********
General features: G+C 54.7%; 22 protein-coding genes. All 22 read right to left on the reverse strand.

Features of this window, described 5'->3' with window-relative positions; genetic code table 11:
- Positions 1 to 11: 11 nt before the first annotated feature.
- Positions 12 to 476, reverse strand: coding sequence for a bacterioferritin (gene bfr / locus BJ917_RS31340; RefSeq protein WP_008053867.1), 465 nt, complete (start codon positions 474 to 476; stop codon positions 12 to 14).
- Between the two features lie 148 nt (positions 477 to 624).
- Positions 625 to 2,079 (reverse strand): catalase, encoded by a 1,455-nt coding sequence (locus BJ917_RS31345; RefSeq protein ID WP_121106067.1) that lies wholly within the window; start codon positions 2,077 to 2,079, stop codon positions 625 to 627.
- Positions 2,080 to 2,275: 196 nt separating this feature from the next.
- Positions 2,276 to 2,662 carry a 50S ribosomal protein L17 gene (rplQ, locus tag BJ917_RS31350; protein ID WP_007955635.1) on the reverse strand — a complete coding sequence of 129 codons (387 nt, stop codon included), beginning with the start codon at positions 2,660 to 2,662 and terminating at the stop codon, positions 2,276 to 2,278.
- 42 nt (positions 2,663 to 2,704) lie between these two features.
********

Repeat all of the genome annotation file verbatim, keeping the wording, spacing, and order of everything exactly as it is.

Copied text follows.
General features: G+C 54.7%; 22 protein-coding genes. All 22 read right to left on the reverse strand.

Features of this window, described 5'->3' with window-relative positions; genetic code table 11:
- Positions 1 to 11: 11 nt before the first annotated feature.
- Positions 12 to 476, reverse strand: coding sequence for a bacterioferritin (gene bfr / locus BJ917_RS31340; RefSeq protein WP_008053867.1), 465 nt, complete (start codon positions 474 to 476; stop codon positions 12 to 14).
- Between the two features lie 148 nt (positions 477 to 624).
- Positions 625 to 2,079 (reverse strand): catalase, encoded by a 1,455-nt coding sequence (locus BJ917_RS31345; RefSeq protein ID WP_121106067.1) that lies wholly within the window; start codon positions 2,077 to 2,079, stop codon positions 625 to 627.
- Positions 2,080 to 2,275: 196 nt separating this feature from the next.
- Positions 2,276 to 2,662 carry a 50S ribosomal protein L17 gene (rplQ, locus tag BJ917_RS31350; protein ID WP_007955635.1) on the reverse strand — a complete coding sequence of 129 codons (387 nt, stop codon included), beginning with the start codon at positions 2,660 to 2,662 and terminating at the stop codon, positions 2,276 to 2,278.
- 42 nt (positions 2,663 to 2,704) lie between these two features.